‘The title Beyond Uneconomic Growth captures both the core of Herman Daly’s key message and the linguistic mastery that makes his texts so enjoyable to read. The book forms a great tribute to the work of Herman Daly by gathering a distinguished set of contributors, covering a a wide variety of the topics that Daly has dealt with, and pointing in new directions.'
– Inge Røpke, Aalborg University, Denmark

‘Excellent read. Speaking of the valuable and unique contribution of Herman Daly, the authors succeed in expanding the existing knowledge around Herman’s ideas and reflections. They also provide an insight into the origins and evolution of ecological economics. Thus, the book helps to understand the role that Herman has played in the construction process of the steady-state economy, its most important contribution perhaps to a prudent use of nature with a view to promoting the highest good of mankind – happiness. This rich volume will greatly assist in strengthening the foundations of ecological economics.’
– Clóvis Cavalcanti, President Elect of the International Society for Ecological Economics (ISEE)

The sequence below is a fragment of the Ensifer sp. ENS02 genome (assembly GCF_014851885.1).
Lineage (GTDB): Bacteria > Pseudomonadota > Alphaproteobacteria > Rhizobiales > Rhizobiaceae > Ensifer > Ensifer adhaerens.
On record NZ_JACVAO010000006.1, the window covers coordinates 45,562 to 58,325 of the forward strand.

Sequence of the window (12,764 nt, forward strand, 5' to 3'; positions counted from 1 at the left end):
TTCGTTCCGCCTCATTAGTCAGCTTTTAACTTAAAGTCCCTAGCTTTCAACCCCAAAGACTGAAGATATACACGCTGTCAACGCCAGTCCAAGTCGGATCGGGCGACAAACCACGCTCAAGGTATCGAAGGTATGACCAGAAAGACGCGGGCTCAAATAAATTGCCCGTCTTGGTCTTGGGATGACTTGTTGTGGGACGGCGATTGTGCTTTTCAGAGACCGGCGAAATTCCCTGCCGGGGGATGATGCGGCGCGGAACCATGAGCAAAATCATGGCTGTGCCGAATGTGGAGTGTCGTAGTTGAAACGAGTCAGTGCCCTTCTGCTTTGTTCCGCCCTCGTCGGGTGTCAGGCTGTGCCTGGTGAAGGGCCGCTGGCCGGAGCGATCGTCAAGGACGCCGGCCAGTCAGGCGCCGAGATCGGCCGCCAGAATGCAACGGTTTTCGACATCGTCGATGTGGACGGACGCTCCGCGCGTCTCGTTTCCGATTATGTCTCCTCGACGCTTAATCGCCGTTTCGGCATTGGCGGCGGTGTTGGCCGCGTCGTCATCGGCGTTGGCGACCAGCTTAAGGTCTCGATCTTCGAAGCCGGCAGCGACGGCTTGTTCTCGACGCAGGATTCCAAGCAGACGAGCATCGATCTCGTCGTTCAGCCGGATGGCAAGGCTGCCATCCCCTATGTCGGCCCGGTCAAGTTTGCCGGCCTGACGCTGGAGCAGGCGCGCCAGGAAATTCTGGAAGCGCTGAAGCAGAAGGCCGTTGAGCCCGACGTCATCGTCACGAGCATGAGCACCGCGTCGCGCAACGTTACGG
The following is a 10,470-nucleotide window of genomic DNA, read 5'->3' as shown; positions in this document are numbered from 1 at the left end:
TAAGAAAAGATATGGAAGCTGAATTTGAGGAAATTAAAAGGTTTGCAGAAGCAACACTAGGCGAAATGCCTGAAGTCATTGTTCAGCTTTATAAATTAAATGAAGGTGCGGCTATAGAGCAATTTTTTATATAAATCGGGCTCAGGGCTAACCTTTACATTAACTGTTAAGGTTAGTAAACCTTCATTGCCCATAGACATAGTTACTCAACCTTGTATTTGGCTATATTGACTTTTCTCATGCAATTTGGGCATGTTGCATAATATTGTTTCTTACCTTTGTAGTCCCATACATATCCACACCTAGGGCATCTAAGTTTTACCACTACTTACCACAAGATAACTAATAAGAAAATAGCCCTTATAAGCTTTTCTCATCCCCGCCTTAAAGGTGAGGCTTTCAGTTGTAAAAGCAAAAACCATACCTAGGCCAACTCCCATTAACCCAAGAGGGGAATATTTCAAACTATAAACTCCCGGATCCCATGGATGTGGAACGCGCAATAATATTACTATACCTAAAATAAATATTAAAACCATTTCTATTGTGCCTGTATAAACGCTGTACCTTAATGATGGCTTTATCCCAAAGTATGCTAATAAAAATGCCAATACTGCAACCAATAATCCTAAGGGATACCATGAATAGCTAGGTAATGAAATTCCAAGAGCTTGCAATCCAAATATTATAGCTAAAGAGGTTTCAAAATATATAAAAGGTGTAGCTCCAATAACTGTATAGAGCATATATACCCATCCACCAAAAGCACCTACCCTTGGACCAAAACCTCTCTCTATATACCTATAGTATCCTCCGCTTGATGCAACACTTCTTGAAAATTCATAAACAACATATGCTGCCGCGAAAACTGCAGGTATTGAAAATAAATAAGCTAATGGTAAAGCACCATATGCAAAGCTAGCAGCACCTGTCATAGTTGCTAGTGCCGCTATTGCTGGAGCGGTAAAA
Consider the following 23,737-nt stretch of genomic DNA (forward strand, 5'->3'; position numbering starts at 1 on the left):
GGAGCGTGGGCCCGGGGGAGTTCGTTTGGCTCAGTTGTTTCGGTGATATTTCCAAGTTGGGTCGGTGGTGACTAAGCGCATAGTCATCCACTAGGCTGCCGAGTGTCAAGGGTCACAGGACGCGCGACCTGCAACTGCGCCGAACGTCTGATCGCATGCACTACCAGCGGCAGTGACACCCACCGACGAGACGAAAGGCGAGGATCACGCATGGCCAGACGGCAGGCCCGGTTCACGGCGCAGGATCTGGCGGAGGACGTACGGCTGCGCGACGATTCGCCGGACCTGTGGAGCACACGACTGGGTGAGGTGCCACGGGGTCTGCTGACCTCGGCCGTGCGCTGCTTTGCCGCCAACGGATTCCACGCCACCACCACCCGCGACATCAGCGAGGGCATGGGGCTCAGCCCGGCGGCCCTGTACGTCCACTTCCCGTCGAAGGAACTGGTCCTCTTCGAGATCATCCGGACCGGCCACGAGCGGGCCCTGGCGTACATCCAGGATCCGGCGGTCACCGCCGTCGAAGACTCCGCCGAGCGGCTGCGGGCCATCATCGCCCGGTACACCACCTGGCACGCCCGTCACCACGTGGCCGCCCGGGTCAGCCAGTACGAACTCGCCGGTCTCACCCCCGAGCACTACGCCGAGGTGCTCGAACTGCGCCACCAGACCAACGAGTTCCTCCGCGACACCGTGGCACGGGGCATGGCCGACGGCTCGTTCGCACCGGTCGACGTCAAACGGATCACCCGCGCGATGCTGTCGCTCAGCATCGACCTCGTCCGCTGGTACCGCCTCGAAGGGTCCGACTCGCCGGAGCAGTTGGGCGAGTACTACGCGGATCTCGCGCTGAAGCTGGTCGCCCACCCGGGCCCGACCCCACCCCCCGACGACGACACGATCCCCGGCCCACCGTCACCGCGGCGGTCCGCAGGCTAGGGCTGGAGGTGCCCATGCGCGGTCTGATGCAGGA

‘Beyond Uneconomic Growth is a fine collection of essays documenting, supporting, and building on the powerful contributions of Herman Daly to the field of ecological economics. Conventional economists focus on allocation, or efficiency, are only now becoming concerned again about distribution, and have yet to realize that the scale of the economy must be compatible with, i.e. significantly smaller than, the biophysical system. Ecological economists start with scale, are centrally concerned with distribution, or with who gets what, and only lastly are concerned with efficiency. Herman Daly set the stage on which ecological economists perform.’
– Richard B. Norgaard, University of California, Berkeley, US

‘Herman Daly is the greatest, and most under-appreciated, economist of our time. This volume, in which other economists and scientists whom he has influenced celebrate and discuss his work, is valuable both as an appreciation of, and as an introduction to the field of ecological economics—which Daly spearheaded. It is essential reading for anyone who desires a human economy that respects nature’s limits and can therefore be sustained far into the future.’